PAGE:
Sustainable Development of Underground Space and the Reuse of Existing Foundations
Dr Fiona Chow
It can be tempting to jump straight into the geotechnical aspects of a project without thinking about the bigger picture. Pressures for space mean that more developments are moving to marginal land such as soft soils, slopes, waterfronts and brownfield sites, each with their own particular set of geohazards. Rising land values and increasing congestion are making underground development more attractive. However, careful planning and efficient foundation designs are needed to reduce potential constraints for future development and the impact that these can have on land values. Cities that have undergone a number of cycles of redevelopment highlight the problems that we will face in the future, and the increasing need to consider the reuse of existing foundations. Reductions in risk can be achieved through publically available borehole databases and the transfer of site investigation data in standard electronic formats. Geothermal energy is often considered, but simpler methods of thermal energy storage exist, for example using pile foundations, and these present opportunities for significant savings in energy costs.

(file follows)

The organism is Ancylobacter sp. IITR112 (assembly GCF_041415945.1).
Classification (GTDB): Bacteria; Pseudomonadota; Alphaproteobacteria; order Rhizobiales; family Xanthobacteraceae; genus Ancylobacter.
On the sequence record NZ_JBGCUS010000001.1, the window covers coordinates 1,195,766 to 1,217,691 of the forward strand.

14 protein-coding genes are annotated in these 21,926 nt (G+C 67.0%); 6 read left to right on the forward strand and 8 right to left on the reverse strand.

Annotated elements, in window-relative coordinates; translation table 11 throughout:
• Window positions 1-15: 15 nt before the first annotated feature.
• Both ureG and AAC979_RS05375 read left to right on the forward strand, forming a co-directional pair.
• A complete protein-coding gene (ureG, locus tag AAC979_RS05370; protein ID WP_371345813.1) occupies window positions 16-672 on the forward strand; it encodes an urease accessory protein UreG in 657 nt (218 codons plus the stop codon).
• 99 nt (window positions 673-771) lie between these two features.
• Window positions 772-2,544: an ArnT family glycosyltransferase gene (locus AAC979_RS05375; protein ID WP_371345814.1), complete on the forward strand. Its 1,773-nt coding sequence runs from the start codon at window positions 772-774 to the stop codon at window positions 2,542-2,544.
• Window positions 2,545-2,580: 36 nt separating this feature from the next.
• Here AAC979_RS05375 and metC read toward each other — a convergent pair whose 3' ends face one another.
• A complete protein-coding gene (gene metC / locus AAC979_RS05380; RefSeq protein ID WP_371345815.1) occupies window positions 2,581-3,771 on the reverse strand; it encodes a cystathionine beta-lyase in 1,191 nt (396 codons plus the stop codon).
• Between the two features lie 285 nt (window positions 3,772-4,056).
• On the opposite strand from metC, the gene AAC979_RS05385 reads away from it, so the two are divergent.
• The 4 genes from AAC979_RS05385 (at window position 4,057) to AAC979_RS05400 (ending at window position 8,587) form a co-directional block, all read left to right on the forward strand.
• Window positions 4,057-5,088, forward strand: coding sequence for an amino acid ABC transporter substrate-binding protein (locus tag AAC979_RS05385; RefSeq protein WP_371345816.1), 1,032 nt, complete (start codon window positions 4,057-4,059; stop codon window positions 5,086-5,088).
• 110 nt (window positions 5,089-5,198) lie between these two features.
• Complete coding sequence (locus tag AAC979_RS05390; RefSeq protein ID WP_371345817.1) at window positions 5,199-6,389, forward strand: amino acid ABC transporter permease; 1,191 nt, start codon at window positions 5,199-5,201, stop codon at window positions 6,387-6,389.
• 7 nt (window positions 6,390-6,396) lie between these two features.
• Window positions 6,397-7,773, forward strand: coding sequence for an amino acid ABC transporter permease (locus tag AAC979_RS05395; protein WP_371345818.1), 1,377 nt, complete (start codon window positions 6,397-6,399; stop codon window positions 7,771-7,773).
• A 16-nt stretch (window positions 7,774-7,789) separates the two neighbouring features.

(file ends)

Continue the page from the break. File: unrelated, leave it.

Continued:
This presentation describes geotechnical issues that should be considered, but are often forgotten, drawing from the work done in the European Commission’s COST C7 committee described in the book “Hidden Aspects of Urban Planning” co-authored by the presenter and published by Thomas Telford. Numerous examples of international best practice in geotechnical engineering and underground space development will be described, along with two case histories of foundation reuse in London.
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